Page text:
Who Is Blindly Following Tradition In The Lottery By Shirley Jackson

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Tradition is a way in which anybody can express their beliefs and creativity in any way they want. In the short story, The Lottery, Shirley Jackson shows how blindly following tradition can sometimes be atrocious to morality. Every year, there’s a lottery held to decide the next sacrifice to the gods. It was the sunny morning of June 27th; people of a small town were gathered in the square of the village. In this small village, only two hours are needed to conduct the lottery while other villages need days, for they had larger populations. The director of the small town’s lottery was Mr.Summers. Mr.Summers follows the tradition of the lottery without questioning the purpose. Mr.Summers blindly follows the tradition of the lottery and shows doubt about the intention of the lottery. Before Mr.Summers commences with the lottery, he must set up the box and talk about the lottery. Men are hesitant to help with setting the box up because they are afraid of the ‘power’ it has. “Guess we better get started, get this over with…”(105). Mr.Summers also is scared of the lottery and wants to finish it as quickly as possible. He feels as if the lottery is pointless at times and his modest tone tells the reader that it is unimportant to …show more content…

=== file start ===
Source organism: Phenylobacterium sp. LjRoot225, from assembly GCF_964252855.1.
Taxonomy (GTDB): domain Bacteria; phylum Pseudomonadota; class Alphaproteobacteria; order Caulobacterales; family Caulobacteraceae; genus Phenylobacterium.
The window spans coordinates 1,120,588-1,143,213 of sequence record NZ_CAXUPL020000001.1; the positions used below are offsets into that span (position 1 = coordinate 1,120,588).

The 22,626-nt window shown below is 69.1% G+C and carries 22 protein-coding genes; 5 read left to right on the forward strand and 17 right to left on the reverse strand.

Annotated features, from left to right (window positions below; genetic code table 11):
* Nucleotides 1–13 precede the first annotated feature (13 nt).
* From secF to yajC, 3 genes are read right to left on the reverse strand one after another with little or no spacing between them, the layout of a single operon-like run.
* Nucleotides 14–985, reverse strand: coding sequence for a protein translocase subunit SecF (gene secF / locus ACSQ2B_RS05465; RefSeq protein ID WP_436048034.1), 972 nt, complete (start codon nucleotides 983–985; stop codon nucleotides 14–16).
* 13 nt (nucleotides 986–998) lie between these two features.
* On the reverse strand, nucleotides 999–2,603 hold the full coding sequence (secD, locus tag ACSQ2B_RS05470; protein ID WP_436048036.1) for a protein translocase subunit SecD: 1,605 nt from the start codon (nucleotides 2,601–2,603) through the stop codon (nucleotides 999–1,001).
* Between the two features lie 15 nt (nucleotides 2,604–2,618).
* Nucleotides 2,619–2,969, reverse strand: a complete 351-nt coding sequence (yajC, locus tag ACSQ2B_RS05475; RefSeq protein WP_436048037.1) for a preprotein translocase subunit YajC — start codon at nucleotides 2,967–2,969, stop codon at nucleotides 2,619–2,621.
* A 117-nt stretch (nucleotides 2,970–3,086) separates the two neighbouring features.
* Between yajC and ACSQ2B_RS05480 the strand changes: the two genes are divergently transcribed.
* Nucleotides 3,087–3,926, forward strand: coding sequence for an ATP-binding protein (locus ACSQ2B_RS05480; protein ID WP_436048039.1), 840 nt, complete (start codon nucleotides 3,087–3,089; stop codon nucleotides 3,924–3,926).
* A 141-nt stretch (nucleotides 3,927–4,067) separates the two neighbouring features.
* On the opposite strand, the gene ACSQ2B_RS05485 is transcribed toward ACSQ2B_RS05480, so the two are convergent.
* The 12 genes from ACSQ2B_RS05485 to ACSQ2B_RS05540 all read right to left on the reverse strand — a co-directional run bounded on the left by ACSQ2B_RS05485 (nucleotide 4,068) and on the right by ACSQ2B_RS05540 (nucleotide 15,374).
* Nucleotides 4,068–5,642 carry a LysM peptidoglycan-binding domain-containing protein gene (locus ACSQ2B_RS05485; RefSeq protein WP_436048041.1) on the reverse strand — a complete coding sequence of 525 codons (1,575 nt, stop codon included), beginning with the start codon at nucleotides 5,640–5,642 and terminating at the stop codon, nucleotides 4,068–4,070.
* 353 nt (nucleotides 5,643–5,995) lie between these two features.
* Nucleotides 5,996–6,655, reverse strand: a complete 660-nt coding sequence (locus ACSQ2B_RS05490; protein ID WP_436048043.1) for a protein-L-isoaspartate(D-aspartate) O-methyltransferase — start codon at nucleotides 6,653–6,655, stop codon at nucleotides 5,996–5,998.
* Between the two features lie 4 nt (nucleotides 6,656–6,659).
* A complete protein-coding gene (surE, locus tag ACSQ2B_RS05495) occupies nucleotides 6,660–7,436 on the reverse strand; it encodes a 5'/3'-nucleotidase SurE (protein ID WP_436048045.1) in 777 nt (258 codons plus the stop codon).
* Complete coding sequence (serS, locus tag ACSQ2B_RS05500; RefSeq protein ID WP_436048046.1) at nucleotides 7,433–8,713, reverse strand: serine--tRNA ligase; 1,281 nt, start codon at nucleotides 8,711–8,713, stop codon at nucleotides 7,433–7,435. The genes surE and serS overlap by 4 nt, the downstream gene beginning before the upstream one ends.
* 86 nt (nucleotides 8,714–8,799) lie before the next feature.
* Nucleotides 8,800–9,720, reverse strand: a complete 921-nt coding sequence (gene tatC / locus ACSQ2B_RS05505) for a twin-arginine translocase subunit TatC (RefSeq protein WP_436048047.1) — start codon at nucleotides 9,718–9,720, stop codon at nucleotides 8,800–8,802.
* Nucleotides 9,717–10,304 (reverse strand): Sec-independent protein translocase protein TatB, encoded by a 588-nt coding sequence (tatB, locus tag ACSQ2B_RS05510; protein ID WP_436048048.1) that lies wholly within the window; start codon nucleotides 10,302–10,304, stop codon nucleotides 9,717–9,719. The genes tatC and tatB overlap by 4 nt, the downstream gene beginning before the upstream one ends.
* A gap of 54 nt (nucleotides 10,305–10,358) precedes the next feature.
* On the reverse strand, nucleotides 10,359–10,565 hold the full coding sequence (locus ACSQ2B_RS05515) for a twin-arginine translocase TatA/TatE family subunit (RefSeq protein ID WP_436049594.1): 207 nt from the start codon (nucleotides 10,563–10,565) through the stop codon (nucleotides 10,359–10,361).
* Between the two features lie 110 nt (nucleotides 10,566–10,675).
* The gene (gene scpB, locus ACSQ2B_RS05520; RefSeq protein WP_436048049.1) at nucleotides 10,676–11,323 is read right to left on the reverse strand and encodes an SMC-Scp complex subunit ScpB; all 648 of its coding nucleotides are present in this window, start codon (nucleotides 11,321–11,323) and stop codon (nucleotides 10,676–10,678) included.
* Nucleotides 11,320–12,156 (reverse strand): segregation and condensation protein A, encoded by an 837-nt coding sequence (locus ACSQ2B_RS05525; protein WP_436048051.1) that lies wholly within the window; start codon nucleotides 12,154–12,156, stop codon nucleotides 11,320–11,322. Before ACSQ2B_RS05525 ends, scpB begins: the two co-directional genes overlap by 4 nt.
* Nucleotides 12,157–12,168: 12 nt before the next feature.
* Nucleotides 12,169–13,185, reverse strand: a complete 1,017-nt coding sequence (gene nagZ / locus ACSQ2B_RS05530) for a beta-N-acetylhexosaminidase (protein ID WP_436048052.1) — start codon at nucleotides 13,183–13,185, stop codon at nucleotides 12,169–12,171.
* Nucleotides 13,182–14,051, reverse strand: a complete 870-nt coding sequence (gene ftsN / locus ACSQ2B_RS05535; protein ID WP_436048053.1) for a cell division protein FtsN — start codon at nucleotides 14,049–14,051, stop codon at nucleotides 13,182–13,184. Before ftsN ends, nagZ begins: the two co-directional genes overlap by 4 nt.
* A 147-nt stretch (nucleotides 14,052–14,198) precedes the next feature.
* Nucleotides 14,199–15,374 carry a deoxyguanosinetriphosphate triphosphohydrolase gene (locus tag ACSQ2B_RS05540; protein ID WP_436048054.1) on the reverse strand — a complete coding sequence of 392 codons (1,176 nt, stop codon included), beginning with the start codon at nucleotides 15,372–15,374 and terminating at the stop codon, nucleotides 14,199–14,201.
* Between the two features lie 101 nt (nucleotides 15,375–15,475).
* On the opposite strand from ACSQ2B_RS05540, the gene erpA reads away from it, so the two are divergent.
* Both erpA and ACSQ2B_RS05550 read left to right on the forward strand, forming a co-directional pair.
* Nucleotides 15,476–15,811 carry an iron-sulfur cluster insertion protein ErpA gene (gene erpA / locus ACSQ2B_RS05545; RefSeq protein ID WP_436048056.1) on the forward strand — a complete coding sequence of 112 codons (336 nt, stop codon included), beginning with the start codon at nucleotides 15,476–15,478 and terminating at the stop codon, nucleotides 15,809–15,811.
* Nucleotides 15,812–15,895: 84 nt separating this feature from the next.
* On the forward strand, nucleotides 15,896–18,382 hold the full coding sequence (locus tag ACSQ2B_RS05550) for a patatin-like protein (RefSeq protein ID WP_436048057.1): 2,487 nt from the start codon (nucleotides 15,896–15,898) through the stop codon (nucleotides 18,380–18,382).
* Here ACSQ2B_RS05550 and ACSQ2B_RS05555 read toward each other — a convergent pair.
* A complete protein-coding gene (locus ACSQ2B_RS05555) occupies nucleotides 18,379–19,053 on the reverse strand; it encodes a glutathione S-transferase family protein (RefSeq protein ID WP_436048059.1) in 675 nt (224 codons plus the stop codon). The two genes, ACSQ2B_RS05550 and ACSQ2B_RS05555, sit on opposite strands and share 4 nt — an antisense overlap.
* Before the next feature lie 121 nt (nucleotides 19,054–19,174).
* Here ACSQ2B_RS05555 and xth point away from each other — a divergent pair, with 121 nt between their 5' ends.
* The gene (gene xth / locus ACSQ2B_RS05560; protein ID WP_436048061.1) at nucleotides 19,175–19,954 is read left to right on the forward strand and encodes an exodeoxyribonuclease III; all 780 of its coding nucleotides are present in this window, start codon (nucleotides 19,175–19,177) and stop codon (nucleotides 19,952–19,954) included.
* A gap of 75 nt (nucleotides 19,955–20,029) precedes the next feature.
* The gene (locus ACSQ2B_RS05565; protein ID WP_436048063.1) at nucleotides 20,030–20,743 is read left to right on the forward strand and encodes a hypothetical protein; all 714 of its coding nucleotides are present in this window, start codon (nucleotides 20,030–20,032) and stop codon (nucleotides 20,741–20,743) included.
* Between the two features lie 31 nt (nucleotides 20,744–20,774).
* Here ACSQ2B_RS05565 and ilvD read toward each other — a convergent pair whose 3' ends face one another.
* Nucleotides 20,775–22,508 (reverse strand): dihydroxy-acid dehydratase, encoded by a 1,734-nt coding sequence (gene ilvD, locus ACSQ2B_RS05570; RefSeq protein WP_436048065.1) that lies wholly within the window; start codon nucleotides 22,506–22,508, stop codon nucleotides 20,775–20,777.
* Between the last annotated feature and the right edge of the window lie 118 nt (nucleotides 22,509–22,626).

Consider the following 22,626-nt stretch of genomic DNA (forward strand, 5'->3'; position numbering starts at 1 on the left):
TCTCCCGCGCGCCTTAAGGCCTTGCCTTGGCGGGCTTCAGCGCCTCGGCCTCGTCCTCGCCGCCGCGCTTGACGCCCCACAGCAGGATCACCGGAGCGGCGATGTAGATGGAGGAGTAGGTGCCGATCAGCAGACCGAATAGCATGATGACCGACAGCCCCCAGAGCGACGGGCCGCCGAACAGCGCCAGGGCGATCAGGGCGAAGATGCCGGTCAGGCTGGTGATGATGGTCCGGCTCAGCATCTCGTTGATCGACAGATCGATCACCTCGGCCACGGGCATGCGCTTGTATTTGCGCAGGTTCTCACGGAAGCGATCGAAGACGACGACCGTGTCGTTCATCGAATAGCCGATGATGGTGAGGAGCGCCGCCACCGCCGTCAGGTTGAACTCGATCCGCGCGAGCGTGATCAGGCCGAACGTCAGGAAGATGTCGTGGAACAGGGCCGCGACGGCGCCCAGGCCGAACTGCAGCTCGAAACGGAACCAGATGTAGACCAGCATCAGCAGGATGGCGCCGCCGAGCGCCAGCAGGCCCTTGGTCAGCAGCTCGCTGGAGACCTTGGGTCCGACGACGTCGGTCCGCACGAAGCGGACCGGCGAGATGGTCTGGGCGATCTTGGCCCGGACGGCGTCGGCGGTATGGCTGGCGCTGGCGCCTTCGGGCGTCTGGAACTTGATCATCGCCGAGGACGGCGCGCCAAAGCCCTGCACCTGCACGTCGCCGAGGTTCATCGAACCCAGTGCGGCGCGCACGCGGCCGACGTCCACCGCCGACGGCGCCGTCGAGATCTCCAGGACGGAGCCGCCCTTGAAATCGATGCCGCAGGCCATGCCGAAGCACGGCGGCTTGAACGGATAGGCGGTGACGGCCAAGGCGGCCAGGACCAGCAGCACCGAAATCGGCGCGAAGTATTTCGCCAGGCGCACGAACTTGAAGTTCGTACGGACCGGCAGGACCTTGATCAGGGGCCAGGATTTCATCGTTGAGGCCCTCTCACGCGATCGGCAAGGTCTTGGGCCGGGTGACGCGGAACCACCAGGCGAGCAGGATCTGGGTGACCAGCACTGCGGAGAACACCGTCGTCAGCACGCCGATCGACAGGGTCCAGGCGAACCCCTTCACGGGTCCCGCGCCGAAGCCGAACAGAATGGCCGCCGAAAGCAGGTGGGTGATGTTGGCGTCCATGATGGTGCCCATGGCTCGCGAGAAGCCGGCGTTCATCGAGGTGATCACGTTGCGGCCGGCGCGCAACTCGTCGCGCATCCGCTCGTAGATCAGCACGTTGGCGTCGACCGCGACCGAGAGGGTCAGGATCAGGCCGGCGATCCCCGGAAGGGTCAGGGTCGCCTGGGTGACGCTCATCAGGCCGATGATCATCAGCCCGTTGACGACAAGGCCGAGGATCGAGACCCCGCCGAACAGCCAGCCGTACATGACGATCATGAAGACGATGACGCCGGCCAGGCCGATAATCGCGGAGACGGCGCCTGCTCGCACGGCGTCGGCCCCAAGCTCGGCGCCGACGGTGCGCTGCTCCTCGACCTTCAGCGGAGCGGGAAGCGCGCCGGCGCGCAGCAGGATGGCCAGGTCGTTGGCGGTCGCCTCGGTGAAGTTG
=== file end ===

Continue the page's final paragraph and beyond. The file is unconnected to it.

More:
The box had been splintered badly along the side because of the carelessness of the villagers over the years. The chips of wood that used to be used were now paper slips. “So much of the ritual had been forgotten or discarded…”(104). As time passed by, the lottery was less of an importance to the village, therefore the original tradition slowly faded away. Even after all of the changes made in the tradition, the lottery was consequently as powerful as it always had been. Mr.Summers never thought about why the lottery tradition was important, for he was ‘blinded’ by the sheer power of the lottery

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